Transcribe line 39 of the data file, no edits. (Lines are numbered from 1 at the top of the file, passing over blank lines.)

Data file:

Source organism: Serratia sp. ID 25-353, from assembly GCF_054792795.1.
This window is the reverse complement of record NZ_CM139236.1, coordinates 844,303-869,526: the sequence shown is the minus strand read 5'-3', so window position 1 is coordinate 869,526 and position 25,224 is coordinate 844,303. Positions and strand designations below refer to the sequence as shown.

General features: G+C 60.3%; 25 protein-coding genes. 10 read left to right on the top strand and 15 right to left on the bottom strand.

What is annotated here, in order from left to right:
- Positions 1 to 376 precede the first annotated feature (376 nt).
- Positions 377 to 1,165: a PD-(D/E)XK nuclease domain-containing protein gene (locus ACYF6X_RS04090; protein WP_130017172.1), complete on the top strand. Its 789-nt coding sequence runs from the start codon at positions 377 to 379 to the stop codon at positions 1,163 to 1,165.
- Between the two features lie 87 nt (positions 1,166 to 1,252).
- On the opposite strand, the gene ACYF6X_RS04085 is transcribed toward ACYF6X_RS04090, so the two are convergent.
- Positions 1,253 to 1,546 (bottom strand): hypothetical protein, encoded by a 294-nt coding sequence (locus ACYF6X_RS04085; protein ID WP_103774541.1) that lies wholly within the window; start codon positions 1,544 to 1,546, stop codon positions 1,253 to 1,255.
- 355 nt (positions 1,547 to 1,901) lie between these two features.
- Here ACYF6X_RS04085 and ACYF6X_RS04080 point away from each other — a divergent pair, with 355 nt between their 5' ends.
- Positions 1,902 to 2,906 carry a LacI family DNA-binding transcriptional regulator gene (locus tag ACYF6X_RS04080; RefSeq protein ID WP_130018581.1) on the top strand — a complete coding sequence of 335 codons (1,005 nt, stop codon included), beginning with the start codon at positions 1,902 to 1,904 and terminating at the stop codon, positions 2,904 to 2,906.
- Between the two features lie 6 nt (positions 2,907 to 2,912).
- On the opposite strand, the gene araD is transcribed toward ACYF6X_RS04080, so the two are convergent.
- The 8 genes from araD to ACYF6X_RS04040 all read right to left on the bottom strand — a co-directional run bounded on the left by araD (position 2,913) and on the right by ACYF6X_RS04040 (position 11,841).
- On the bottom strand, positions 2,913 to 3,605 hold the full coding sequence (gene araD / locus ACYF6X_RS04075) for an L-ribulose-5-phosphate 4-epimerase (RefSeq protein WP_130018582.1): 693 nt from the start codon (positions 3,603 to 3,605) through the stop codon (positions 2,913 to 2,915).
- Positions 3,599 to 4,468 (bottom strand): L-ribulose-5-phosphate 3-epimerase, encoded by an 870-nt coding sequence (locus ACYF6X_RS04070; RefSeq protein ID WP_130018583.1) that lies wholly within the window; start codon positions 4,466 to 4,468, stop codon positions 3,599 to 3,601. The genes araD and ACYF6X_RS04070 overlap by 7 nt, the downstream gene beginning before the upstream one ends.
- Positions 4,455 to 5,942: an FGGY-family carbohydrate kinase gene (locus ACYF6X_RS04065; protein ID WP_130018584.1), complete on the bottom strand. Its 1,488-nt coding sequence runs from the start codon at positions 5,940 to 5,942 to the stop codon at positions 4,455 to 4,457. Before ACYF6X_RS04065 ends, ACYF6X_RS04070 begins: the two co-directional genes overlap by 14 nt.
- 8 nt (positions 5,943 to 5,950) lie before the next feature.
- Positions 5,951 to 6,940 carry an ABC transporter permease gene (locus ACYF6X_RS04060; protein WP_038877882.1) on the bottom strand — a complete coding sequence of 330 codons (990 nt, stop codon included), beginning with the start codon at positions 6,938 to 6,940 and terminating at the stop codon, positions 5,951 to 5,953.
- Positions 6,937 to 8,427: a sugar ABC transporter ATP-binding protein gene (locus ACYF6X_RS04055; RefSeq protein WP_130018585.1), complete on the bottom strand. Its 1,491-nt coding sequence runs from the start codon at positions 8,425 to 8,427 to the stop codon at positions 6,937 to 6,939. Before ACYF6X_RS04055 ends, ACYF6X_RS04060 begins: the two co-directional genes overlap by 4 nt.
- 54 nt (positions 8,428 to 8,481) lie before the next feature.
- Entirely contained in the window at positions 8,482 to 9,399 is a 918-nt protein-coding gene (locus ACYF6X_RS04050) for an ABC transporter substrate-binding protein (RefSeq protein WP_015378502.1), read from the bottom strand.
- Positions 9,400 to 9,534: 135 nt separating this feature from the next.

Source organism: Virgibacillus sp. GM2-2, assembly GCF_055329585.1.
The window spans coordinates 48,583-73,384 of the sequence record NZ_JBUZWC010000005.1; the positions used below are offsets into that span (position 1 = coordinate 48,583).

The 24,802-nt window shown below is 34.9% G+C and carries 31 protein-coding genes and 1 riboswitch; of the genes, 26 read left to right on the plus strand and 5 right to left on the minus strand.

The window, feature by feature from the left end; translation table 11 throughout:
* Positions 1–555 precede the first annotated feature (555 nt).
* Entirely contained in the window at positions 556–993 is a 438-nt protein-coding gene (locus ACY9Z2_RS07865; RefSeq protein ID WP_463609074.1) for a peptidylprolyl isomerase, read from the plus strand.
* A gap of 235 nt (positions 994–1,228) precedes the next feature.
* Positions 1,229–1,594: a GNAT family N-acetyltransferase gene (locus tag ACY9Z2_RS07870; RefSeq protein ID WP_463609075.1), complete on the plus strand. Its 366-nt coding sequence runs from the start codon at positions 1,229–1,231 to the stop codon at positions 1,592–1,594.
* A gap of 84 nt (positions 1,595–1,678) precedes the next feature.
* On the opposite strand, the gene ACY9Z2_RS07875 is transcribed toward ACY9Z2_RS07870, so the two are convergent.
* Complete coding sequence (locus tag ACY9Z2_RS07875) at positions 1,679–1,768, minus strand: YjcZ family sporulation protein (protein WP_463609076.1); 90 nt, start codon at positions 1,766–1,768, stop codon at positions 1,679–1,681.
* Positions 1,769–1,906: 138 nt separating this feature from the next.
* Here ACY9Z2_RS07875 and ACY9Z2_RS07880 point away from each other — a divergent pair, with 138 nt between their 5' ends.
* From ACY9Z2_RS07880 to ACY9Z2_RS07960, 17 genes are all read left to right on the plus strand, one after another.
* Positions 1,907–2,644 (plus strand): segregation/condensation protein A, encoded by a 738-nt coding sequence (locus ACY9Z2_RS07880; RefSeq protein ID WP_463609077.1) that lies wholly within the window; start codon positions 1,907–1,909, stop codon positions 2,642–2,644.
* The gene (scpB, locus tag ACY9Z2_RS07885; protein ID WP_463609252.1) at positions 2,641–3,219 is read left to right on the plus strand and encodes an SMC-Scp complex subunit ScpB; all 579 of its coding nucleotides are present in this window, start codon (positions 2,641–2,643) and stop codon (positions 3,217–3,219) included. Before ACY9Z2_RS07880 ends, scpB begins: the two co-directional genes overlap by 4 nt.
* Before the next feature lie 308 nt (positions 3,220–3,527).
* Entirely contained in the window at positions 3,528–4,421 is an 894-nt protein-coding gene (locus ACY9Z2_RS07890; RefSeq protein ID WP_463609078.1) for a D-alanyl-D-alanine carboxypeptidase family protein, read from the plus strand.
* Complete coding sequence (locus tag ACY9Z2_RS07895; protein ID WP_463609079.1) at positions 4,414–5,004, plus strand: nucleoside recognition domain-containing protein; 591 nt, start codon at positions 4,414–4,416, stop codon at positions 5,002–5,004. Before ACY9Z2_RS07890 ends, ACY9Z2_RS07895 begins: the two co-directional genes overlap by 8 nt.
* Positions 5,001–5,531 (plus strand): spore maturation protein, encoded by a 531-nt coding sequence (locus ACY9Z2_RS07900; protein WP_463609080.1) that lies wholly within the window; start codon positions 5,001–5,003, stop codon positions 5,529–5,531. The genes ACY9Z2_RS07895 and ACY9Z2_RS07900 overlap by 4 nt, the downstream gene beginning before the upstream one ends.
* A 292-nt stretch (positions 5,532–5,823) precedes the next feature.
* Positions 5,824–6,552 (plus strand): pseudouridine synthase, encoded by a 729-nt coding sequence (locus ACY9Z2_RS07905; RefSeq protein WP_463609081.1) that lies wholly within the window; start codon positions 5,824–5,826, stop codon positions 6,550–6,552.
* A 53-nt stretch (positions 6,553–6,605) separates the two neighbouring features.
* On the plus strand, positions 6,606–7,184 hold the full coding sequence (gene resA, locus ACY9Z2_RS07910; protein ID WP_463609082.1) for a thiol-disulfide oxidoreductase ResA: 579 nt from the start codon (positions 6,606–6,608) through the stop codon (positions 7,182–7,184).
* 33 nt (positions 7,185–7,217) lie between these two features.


* Positions 1,907–2,644 (plus strand): segregation/condensation protein A, encoded by a 738-nt coding sequence (locus ACY9Z2_RS07880; RefSeq protein ID WP_463609077.1) that lies wholly within the window; start codon positions 1,907–1,909, stop codon positions 2,642–2,644.